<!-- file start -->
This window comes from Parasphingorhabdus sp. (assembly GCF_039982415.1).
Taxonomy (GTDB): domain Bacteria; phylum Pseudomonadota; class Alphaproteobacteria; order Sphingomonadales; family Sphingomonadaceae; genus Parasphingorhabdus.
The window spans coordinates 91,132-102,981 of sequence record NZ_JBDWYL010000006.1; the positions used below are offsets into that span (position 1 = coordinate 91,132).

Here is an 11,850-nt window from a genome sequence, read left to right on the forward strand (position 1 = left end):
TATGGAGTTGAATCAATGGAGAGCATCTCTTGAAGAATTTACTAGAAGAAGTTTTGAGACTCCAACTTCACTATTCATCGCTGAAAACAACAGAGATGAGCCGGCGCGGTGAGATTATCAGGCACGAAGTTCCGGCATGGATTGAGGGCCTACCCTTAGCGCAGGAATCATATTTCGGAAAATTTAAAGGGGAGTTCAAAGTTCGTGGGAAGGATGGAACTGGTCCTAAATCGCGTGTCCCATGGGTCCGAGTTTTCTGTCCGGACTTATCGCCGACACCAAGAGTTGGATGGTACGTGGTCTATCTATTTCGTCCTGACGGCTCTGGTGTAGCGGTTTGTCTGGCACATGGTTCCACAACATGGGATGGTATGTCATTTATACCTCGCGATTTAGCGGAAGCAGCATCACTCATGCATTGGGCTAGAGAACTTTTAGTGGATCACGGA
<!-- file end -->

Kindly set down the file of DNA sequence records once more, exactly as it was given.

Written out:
This window comes from Parasphingorhabdus sp. (assembly GCF_039982415.1).
Taxonomy (GTDB): domain Bacteria; phylum Pseudomonadota; class Alphaproteobacteria; order Sphingomonadales; family Sphingomonadaceae; genus Parasphingorhabdus.
The window spans coordinates 91,132-102,981 of sequence record NZ_JBDWYL010000006.1; the positions used below are offsets into that span (position 1 = coordinate 91,132).

Here is an 11,850-nt window from a genome sequence, read left to right on the forward strand (position 1 = left end):
TATGGAGTTGAATCAATGGAGAGCATCTCTTGAAGAATTTACTAGAAGAAGTTTTGAGACTCCAACTTCACTATTCATCGCTGAAAACAACAGAGATGAGCCGGCGCGGTGAGATTATCAGGCACGAAGTTCCGGCATGGATTGAGGGCCTACCCTTAGCGCAGGAATCATATTTCGGAAAATTTAAAGGGGAGTTCAAAGTTCGTGGGAAGGATGGAACTGGTCCTAAATCGCGTGTCCCATGGGTCCGAGTTTTCTGTCCGGACTTATCGCCGACACCAAGAGTTGGATGGTACGTGGTCTATCTATTTCGTCCTGACGGCTCTGGTGTAGCGGTTTGTCTGGCACATGGTTCCACAACATGGGATGGTATGTCATTTATACCTCGCGATTTAGCGGAAGCAGCATCACTCATGCATTGGGCTAGAGAACTTTTAGTGGATCACGGA